Observing Your Child's Classroom
Why and how you should sit in.
Parent-teacher conferences give you a limited picture of what’s happening in your child’s classroom. And children are notoriously poor reporters of classroom activities. So to obtain a better understanding of your child’s performance in school, as well as the quality of the classroom instruction, you can make a request to observe your child’s class. You don’t need to be an educator to gain useful information from a classroom observation.
School districts in New Jersey may invite parents to observe their child’s class during American Education Week (Nov. 13–19 this year, 2011), but you may also wish to observe at other times. Most school districts will honor this request.
Keep in mind that it may be hard to get a true picture of your child’s classroom performance when you’re observing, since he will be keenly aware of your presence and thus may either put on a show or withdraw. You’ll get a truer picture if you’re in the classroom on a periodic basis as a volunteer. The teacher, too, may put on a show for you during your observation—but you still should get a good sense of how she communicates with students and gets across the lesson.
Why sit in the classroom?
Here are examples of situations where you may want to observe a classroom:
- You’re concerned that your child has a learning or behavior problem.
- You want to observe a special education class recommended for your child
- You want to learn how to work more effectively with your child by observing the teacher’s technique.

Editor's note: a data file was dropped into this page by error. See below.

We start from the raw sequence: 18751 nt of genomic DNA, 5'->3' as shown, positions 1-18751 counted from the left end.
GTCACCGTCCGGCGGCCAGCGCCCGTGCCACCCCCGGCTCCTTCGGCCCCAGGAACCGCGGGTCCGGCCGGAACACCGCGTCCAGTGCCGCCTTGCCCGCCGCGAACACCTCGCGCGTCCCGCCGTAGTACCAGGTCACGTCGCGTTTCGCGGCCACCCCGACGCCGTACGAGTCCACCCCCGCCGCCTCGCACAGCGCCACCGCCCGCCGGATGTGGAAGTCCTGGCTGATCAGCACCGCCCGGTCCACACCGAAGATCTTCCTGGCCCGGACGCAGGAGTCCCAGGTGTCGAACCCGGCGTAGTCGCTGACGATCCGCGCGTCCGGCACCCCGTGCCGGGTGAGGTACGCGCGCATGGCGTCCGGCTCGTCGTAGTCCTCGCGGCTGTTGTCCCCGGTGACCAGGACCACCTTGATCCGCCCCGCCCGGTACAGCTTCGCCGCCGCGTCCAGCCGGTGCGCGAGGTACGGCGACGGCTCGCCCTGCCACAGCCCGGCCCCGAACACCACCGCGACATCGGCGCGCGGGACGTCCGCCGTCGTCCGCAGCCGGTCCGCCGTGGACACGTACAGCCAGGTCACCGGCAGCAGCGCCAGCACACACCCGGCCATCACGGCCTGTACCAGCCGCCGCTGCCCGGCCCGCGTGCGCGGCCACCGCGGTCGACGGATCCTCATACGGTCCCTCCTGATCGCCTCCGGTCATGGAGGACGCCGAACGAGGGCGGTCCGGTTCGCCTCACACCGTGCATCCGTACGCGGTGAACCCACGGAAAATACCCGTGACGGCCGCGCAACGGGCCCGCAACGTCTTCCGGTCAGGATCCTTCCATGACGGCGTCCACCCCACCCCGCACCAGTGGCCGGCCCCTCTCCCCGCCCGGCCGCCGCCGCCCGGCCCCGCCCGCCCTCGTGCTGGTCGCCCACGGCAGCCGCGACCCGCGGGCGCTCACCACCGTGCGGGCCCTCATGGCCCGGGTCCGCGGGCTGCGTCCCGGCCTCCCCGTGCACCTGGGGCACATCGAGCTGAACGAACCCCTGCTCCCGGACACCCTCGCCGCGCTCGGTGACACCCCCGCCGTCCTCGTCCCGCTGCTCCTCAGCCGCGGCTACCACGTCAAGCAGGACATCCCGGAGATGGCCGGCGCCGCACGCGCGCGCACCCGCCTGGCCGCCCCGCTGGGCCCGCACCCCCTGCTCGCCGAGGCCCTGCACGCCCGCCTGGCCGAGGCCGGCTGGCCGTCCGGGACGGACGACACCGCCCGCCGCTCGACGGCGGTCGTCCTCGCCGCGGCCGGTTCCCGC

- You have doubts about the appropriateness of your child’s class placement or the quality of teacher instruction.
- Your child has been recommended to skip a grade or stay back.
- You’ve heard that the teacher is doing an exciting project and wish to see it.
- You want to consider requesting a specific teacher for your child next year.
How to observe the classroom
Call the principal to request permission to observe, but keep in mind that the school may not be enthusiastic about this request. The teacher or principal may fear that you will be critical of what you see and will demand change. Try to ease their concerns but be persistent in your request, especially if the observation is crucial to a decision you’re making.
Try to observe within a timeframe that spans two subjects so you can see what the class is like during unstructured moments. Be as unobtrusive as possible and avoid making suggestions or providing assistance to the teacher—you are there to observe and not participate.
Finally, find something positive to say to the teacher and express your appreciation before leaving.
Dr. Kenneth Shore is a school and family psychologist and part-time instructor at Rutgers.